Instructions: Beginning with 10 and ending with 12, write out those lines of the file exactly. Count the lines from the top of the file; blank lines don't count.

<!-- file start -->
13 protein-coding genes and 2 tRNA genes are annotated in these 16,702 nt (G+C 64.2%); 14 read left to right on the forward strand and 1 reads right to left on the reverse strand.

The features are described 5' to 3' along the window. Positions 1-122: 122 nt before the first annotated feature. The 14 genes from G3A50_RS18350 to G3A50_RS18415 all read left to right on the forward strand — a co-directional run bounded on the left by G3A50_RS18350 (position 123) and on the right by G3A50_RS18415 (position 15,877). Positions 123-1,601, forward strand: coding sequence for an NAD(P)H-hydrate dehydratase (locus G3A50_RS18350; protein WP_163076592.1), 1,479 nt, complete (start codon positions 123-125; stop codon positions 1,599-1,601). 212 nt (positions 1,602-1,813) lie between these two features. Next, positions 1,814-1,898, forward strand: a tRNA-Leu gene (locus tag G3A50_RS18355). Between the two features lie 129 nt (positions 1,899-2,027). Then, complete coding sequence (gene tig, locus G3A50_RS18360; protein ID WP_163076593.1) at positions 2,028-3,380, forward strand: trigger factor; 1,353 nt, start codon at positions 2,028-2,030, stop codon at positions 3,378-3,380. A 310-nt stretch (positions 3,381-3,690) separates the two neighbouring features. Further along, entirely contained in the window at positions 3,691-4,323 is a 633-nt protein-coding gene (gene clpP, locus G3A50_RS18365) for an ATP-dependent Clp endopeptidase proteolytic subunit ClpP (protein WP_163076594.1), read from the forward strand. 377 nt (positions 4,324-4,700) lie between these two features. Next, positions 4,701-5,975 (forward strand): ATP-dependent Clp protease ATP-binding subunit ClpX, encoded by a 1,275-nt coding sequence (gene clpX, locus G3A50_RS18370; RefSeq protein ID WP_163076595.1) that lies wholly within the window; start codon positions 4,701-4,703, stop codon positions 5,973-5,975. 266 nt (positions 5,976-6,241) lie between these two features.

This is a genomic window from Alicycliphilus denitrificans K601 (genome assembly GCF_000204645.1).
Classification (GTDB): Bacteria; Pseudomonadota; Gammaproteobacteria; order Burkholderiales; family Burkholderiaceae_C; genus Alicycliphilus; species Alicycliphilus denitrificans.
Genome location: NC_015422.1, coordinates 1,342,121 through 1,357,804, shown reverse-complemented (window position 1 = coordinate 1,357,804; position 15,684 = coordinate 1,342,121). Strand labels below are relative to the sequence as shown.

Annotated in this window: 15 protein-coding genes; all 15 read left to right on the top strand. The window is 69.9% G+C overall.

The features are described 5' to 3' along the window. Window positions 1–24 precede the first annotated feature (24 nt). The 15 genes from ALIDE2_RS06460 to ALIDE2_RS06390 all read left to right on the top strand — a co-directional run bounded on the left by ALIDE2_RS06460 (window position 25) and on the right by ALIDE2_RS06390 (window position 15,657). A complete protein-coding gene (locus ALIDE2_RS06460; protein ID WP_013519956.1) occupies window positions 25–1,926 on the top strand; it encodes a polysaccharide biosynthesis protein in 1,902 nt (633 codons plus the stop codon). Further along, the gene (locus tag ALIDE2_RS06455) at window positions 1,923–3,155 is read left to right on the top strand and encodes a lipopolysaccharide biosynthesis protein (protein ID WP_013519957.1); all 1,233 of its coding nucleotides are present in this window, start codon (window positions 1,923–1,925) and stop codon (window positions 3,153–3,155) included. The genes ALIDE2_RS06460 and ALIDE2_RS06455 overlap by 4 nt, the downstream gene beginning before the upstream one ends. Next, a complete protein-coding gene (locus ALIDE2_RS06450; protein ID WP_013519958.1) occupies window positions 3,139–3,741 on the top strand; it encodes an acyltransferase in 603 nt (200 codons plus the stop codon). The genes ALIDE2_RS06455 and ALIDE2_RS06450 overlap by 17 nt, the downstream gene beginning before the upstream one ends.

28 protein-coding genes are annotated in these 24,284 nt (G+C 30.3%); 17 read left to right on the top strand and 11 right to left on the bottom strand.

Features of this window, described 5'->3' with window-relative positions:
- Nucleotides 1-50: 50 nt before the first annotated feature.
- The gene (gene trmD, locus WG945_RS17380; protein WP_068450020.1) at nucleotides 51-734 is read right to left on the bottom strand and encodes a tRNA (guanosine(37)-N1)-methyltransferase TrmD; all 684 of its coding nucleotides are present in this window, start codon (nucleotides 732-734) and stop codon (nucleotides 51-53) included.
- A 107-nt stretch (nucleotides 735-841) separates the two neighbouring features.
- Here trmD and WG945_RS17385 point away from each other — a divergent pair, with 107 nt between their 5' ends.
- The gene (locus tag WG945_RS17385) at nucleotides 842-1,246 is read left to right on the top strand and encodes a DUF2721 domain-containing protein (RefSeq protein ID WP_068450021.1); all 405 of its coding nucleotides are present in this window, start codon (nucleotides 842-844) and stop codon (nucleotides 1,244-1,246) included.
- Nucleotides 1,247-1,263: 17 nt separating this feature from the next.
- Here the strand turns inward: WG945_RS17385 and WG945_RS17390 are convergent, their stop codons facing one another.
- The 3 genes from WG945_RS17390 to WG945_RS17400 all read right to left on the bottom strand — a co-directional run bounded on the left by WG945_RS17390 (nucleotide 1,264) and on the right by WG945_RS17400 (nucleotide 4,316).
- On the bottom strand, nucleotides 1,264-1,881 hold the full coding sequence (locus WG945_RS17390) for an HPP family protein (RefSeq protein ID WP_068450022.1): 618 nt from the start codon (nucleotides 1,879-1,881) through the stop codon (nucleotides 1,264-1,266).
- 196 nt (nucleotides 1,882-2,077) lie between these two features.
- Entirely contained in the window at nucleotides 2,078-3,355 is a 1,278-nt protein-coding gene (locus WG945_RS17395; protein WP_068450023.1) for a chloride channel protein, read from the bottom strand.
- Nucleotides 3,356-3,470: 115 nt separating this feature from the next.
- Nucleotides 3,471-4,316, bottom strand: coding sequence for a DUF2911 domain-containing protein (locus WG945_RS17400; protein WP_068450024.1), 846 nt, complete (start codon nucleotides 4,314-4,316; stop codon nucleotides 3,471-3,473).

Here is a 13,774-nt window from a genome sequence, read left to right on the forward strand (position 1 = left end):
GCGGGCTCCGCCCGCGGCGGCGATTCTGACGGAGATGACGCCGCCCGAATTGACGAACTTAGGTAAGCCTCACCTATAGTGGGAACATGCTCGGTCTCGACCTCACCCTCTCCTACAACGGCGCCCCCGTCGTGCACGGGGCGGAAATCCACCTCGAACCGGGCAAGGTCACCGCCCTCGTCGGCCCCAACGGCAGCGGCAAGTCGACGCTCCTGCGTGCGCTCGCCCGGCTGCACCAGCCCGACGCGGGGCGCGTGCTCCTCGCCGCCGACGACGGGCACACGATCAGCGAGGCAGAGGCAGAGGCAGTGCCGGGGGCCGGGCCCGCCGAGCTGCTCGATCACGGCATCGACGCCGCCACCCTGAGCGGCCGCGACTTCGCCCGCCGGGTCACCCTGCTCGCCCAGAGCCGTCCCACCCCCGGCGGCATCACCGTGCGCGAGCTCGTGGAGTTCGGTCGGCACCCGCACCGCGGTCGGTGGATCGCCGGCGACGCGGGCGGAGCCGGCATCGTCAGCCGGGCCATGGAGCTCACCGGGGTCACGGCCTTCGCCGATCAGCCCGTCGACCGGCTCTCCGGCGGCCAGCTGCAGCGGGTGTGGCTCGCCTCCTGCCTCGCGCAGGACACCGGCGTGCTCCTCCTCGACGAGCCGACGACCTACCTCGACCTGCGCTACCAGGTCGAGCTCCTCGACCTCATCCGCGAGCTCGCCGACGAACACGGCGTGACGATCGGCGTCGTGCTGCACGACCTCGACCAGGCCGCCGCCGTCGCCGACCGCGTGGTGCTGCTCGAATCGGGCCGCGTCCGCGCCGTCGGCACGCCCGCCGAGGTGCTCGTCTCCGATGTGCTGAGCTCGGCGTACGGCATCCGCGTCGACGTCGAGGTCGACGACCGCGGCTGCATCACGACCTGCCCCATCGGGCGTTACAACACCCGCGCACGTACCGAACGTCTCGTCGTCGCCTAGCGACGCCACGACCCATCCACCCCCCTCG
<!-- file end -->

- Nucleotides 1-50: 50 nt before the first annotated feature.
- The gene (gene trmD, locus WG945_RS17380; protein WP_068450020.1) at nucleotides 51-734 is read right to left on the bottom strand and encodes a tRNA (guanosine(37)-N1)-methyltransferase TrmD; all 684 of its coding nucleotides are present in this window, start codon (nucleotides 732-734) and stop codon (nucleotides 51-53) included.
- A 107-nt stretch (nucleotides 735-841) separates the two neighbouring features.